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At the top of this post, in the passage from Orwell, there is a magnificent clue, a big-assed bread crumb on the trail of unfucking your life. Actually, there are several, but for now the one I want to look at is Lissagary's History of the Commune. Do you know it? I didn't until George recommended it. Seems back in 1871 the working class of Paris took control of the city for two months. It is cited as the first worker's government. Karl Marx was a big fan. The original Occupy movement. Do you know what these radicals did in their brief time? They decreed a separation of church and state, granted pensions to unmarried companions and children of National Guard troops killed in service, recognized the rights of business owners, forgave the debt of workers who pawned their tools in order to eat, and abolished interest on commercial debt. The rogues. An enterprise like that must be crushed, and it was. Estimates vary, but somewhere in the neighborhood of 30,000 to 50,000 French citizens (women and children included) were slaughtered in the process of restoring "stability."
Did you know such a thing happened in the City of Light? I didn't.
Who were they? What were their names? Why did they rise up? Why were they crushed? Why care at this far remove? Surely, those who loved the murdered are dead over and over. Surely, those who loved the murderers are as dead as Jacob Marley's doornail. This is a historical footnote. A blip of extravagant bloodshed dimmed by time. Dead for wearing a watch. Dead for the sort of face deemed intelligent. Dead for money. Dead for an idea, but pushing up daisies nonetheless.
Our times are as profane as any other. The Parisian dead from the Spring of 1871 are the same as Cambodian dead of the 1970's (the Khmer Rouge started in Paris!). The large story never changes. It never changes, just new faces on old stories.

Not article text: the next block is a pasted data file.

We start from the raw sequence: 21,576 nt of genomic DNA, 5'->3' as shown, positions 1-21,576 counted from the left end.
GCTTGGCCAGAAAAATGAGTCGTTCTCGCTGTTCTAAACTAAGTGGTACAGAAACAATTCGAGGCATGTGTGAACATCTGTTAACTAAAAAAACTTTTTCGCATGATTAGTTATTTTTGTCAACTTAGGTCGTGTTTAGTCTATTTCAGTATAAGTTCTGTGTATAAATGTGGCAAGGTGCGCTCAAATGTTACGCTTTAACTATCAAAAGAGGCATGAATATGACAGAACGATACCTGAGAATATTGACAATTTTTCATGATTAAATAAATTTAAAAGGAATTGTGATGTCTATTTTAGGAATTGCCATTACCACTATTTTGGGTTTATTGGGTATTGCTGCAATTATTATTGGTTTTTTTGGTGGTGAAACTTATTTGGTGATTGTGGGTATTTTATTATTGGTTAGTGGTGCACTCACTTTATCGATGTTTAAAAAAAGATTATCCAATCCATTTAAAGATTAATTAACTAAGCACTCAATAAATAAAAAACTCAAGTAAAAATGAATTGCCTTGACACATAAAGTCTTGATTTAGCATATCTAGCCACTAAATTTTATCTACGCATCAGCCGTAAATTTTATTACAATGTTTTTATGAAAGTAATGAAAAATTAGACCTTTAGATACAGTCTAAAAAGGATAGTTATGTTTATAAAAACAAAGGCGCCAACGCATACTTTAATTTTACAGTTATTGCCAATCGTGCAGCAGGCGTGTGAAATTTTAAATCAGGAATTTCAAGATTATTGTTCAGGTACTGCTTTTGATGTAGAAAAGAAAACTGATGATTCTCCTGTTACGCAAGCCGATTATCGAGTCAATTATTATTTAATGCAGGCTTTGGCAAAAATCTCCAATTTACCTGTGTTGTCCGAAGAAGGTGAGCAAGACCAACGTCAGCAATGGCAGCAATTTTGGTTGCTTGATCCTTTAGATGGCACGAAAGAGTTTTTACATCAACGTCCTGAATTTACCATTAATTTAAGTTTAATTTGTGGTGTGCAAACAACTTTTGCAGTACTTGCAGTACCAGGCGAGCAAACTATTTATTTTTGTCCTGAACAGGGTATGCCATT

So all that remains is for you to be changed. All that remains is for you to change from a spectator, a consumer of others' actions, into a participant. You have to enter the stream. This is how you unfuck your life: you live it at the risk of dying from it.
Which is no risk at all, but a guarantee. And believe it or not, that's the best news possible. It frees you from ever worrying about it again.
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Who are you, my friend? Who are you? What have you got to show for yourself? What did you do with your time? My pal, George Orwell, his given name was Eric Blair, wrote his motherfucking ass off because he was enraged by injustice - the old story that never changes - and he died at 47. He also fought against Franco, stood with the impoverished miners of Wigan Pier, and chronicled man's inhumanity with a powerful control of language and empathy thereby setting a stone of humanity against totalitarianism. In his day it was Fascism and Nazism and Stalinism. Do we not live in the same time only with new names: Conformity, Commercialism, Corporate-ism?
Do not be idle. There is nothing new under the sun. That which has been will be again. The stories never change, just the names of those willing to stand and give what they have to give: their work, their name, their sweat, their minds, their lives. This is not futile. This is the doorway to your greatness. Go. See how far you can get. Defy the inertia that attends every age. And most important, forgive those who don't understand, who don't want you to go, who would crush you like a French workman in May of 1871. Forgive them. They know not what they do.
But you do.
No doubt it is an exile who speaks, who knows no better plea for the vanquished than the simple and sincere recital of their history.
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Pronounce your aitches loud and clear.